In 2007 Lee collaborated with Burton for a fourth time on Sweeney Todd playing the spirit of Sweeney Todd's victims called The Gentleman Ghost alongside Anthony Head, with both singing "The Ballad of Sweeney Todd", its reprises and the Epilogue. These songs were recorded, but eventually cut since director Tim Burton felt that the songs were too theatrical for the film. Lee's appearance was completely cut from the film, but Head still has an uncredited one-line cameo.
In 2009, Lee marked their fifth collaboration by voicing the The Jabberwock in Burton's adaptation of Lewis Carroll's classic book Alice in Wonderland alongside Johnny Depp, Helena Bonham Carter and Anne Hathaway. Also in 2009, Lee starred in Stephen Poliakoff's British period drama Glorious 39 with Julie Christie, Bill Nighy, Romola Garai and David Tennant, Academy Award-nominated director Danis Tanović's war film Triage with Colin Farrell and Paz Vega, and also Duncan Ward's comedy Boogie Woogie alongside Amanda Seyfried, Gillian Anderson, Stellan Skarsgård and Joanna Lumley.
With his classically-trained voice, Lee sings on the The Wicker Man soundtrack, performing Paul Giovanni's psych folk composition, "The Tinker of Rye". He also sings the closing credits song of the 1994 horror movie Funny Man. His most notable musical work on film, however, appears in the strange superhero comedy/rock musical The Return of Captain Invincible (1983) which Lee steals with a raucous song and dance number called "Name Your Poison", written by Richard O'Brien.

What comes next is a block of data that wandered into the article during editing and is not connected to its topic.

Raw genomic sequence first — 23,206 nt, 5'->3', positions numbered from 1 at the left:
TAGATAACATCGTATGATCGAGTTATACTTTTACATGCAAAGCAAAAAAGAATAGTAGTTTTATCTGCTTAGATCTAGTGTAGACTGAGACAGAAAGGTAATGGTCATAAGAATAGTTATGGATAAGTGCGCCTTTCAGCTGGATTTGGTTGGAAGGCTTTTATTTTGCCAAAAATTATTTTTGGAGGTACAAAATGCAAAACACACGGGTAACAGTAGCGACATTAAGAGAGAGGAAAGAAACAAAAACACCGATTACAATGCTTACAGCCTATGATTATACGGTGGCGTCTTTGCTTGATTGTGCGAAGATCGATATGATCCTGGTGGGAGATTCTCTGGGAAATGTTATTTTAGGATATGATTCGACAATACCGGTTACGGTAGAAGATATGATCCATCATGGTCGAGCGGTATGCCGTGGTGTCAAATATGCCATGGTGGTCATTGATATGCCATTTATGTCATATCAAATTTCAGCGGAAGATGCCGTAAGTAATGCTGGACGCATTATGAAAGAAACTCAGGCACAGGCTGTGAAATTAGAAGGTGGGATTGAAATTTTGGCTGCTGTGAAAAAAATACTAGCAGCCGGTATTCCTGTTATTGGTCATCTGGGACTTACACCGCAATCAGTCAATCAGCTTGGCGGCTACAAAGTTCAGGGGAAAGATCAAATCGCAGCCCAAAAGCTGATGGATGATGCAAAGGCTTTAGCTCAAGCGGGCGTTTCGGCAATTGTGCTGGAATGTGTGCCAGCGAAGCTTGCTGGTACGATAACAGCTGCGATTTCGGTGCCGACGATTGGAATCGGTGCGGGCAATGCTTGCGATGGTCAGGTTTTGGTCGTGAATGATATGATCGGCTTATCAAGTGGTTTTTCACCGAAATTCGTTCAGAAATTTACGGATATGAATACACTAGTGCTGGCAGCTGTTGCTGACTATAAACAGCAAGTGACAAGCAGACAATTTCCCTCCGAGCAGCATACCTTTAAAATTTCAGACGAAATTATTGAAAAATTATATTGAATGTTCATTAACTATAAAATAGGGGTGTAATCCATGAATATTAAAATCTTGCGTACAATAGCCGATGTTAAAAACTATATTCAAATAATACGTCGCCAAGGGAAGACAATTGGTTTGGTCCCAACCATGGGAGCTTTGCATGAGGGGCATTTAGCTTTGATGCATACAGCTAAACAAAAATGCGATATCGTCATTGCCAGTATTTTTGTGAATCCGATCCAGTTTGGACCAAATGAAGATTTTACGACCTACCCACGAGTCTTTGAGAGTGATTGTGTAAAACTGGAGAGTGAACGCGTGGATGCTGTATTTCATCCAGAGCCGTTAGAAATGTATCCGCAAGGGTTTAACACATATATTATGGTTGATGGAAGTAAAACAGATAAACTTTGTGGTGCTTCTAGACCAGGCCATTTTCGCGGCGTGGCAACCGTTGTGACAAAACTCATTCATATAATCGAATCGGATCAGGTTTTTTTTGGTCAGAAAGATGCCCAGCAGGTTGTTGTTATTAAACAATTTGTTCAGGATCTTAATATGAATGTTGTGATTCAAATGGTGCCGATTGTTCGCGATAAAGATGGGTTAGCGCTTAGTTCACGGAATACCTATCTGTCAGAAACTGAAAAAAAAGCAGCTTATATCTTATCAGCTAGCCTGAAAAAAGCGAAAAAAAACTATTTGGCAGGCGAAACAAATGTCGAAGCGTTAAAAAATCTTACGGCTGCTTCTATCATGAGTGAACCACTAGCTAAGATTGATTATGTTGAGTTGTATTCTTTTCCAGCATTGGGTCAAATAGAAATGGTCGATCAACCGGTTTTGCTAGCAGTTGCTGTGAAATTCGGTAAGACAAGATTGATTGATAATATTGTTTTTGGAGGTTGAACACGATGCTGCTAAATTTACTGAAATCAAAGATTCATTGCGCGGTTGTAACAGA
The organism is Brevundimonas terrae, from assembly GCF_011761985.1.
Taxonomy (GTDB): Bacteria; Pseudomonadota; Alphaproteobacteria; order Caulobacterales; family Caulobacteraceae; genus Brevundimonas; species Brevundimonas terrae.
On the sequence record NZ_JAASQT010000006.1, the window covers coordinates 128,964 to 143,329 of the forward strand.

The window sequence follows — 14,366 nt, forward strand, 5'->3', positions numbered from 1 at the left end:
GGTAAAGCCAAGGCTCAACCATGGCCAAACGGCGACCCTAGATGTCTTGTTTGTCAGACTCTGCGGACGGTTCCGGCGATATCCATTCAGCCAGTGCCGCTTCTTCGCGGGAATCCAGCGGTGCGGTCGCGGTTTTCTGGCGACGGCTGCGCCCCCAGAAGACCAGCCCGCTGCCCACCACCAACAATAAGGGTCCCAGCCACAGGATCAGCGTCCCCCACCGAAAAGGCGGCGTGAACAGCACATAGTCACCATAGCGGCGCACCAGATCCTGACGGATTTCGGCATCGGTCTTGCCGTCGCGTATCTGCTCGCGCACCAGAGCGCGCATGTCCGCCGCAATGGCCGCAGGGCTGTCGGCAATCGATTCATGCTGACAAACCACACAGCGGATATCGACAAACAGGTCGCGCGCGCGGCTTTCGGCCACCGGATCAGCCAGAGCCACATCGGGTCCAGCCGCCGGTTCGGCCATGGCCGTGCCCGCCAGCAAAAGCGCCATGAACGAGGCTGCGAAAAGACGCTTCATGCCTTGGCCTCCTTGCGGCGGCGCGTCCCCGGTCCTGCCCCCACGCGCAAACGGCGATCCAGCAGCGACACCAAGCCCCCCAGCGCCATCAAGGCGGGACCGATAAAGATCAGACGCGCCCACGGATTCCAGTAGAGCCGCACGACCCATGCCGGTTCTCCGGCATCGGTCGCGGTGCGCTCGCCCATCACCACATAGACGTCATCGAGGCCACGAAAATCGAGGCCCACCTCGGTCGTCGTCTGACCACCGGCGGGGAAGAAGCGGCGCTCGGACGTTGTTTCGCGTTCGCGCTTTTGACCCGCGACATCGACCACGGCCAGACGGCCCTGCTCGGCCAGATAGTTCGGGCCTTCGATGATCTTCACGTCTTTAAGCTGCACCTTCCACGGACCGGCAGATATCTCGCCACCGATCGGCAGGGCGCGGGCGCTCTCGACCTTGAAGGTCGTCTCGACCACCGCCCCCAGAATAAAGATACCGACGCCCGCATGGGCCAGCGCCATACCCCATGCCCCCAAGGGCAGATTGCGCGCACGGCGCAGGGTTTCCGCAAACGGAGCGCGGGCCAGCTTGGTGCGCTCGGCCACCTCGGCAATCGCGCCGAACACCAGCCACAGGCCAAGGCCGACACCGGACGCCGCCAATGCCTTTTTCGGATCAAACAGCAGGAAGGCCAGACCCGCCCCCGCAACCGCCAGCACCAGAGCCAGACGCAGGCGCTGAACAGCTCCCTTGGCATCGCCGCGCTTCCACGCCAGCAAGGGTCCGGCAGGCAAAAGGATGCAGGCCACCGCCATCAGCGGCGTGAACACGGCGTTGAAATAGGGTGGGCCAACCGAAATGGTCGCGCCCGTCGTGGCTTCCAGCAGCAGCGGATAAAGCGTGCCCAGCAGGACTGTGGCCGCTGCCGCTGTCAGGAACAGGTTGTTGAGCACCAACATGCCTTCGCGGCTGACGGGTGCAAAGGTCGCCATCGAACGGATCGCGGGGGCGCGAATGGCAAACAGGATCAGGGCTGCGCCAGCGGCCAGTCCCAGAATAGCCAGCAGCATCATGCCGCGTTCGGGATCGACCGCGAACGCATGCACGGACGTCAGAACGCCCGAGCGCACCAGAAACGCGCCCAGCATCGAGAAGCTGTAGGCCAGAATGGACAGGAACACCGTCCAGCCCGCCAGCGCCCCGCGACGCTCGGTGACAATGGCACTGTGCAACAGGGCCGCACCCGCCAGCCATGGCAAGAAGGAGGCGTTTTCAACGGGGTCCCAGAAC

Lee reprised his role as Saruman in the video game The Lord of the Rings: Battle for Middle Earth along with the other actors of the films.
Lee provided the off-camera voice of "U.N. Owen", the mysterious host who brings disparate characters together in Agatha Christie's Ten Little Indians (1965). The film was produced by Harry Alan Towers, for whom Lee had worked repeatedly in the 1960s. Even though he is not credited on the film, the voice is unmistakable.
Lee appears on Peter Knight and Bob Johnson's (of Steeleye Span) 1970s concept album The King of Elfland's Daughter. Lee also provided the voices for the roles of DiZ (Ansem the Wise) in the video games Kingdom Hearts II and Kingdom Hearts 358/2 Days.